Set it Off

Doc Searls has always been my favorite “A-list blogger.” Part of what I like about him so much is how uncomfortable he is with that tag. Famous people who love to be famous for its own sake have a strong tendency to be assholes, so I like my famous people to have a certain amount of reservations about it. In a recent post, Doc went off on Nick Carr about A-listiness. Preach on, Brother Searls!

It’s weird how people talk and write about the blogosphere (and by slight extension, the podosphere and vlogosphere and other other citizen media -osphere). There are basically two tones one can take. 1) Breathless euphoria about the burgeoning infotopia at hand (think, anything Christopher Lydon ever says on the subject.) 2) An odd mix of fear at the lack of hierarchy and/or assertion that the hierarchy is there and this is just like old media (think, every single story ever done by major news media about blogs, vlogs or podcats). My thinking puts reality square in the middle – blogging and podcasting are useful tools and have been positive forces in my life but let’s not get too crazy. They haven’t transformed my life into something different, they have added a little to what is already there. New media is not governed by the rules of old media, and despite how many lazy reporters assert that the goal of every blogger or podcaster is to get famous and millions of fans, it is a patent lie.

Big media says that because big media is projecting their goals on citizen media and cannot imagine anyone having goals that differ from theirs. That someone might sit down and record a podcast or write a blog regularly, have 120 listeners or readers and be completely content with that is mind-fryingly weird to them. They cannot mention it without condescension or derision because of their own failures of imagination and vision. Blogs and ‘casts scale up and down, and while big media understands scaling up they lose it when it comes to scaling down. If MSNBC was offered the chance to have their ratings cut to 25,000 viewers but be of so much relevance to those fewer viewers as to completely alter their lives to their wild betterment, they couldn’t do it. We can. Ponder that dynamic, big media, and when you begin to understand that then perhaps you are in position to write or tape your story. Unless and until then, shut the fuck up about citizen media because you fail to grasp the one insight that makes us all do what we do. When you do a story without grasping it you are really reporting about yourselves and your own fears, not us.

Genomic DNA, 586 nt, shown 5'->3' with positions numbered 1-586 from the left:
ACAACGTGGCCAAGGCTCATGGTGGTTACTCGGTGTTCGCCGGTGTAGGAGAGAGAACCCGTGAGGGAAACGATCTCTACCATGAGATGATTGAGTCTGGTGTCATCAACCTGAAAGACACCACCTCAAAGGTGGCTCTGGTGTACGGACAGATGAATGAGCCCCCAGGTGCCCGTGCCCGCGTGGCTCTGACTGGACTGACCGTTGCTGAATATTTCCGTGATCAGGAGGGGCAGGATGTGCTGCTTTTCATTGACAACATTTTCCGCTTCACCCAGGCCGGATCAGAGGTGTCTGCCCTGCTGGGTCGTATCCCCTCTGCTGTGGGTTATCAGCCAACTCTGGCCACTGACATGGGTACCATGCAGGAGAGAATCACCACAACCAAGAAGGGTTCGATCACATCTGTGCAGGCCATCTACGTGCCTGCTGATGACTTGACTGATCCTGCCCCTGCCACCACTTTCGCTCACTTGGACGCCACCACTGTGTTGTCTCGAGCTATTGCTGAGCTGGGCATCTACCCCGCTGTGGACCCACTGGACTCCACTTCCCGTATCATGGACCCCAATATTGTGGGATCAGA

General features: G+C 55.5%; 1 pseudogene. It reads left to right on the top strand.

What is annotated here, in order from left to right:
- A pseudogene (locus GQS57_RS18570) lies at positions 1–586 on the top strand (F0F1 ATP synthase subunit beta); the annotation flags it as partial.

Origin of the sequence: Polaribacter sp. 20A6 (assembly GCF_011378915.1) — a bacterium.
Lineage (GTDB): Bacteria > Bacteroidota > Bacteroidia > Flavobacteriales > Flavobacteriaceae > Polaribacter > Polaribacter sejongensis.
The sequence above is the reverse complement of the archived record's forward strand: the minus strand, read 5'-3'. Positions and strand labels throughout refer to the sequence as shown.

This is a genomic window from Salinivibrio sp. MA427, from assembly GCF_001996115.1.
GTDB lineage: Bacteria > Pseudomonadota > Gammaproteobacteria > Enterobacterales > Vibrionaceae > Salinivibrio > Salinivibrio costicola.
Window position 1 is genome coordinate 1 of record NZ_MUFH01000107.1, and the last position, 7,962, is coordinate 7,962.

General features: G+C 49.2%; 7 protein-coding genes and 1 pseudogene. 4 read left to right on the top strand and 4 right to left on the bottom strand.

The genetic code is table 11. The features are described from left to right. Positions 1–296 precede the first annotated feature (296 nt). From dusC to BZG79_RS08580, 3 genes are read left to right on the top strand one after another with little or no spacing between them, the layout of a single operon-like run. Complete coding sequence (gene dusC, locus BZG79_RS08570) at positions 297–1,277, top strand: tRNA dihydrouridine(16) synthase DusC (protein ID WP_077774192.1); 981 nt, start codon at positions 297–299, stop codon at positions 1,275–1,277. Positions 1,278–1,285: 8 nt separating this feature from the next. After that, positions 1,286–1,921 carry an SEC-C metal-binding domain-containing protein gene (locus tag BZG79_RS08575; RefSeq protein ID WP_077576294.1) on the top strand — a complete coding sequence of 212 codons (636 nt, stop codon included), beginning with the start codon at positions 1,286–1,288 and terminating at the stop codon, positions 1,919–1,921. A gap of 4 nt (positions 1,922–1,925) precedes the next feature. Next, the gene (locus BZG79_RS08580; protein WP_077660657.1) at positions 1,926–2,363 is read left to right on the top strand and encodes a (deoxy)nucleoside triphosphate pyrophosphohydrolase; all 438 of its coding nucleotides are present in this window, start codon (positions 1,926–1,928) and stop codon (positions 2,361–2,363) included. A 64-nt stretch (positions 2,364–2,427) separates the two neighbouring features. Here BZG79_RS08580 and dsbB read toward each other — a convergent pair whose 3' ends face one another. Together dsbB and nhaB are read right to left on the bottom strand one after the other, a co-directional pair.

Seeing and Hearing

Here’s some stuff lately that has interested me, bothered me or amused me in citizen media.

Today’s episode of Rocketboom mostly reruns this thing some guys in Berlin did where they stuck a projector outside a train and showed movies on the subway walls. Although the project is kind of cool, I think the actual execution was grotesquely irresponsible. A train pulls up, this guy sticks a metal case to the outside of a car and then it takes off. I would like to think that had I seen him do this, I’d have at least called 911, tried to keep the train from leaving and/or knocked the mother fucker down and held him for the cops. I can’t believe the crowds of people who just watched him do it. I’m all for dadaist street art, but now is not the time to be affixing suspicious looking gear to commuter trains. These guys could have caused the transit system to get shut down or possibly taken a bullet to the head, depending on whether they ran into sufficiently twitchy cops. The stupidity and creation of pointless risk made me too angry to enjoy the art of it.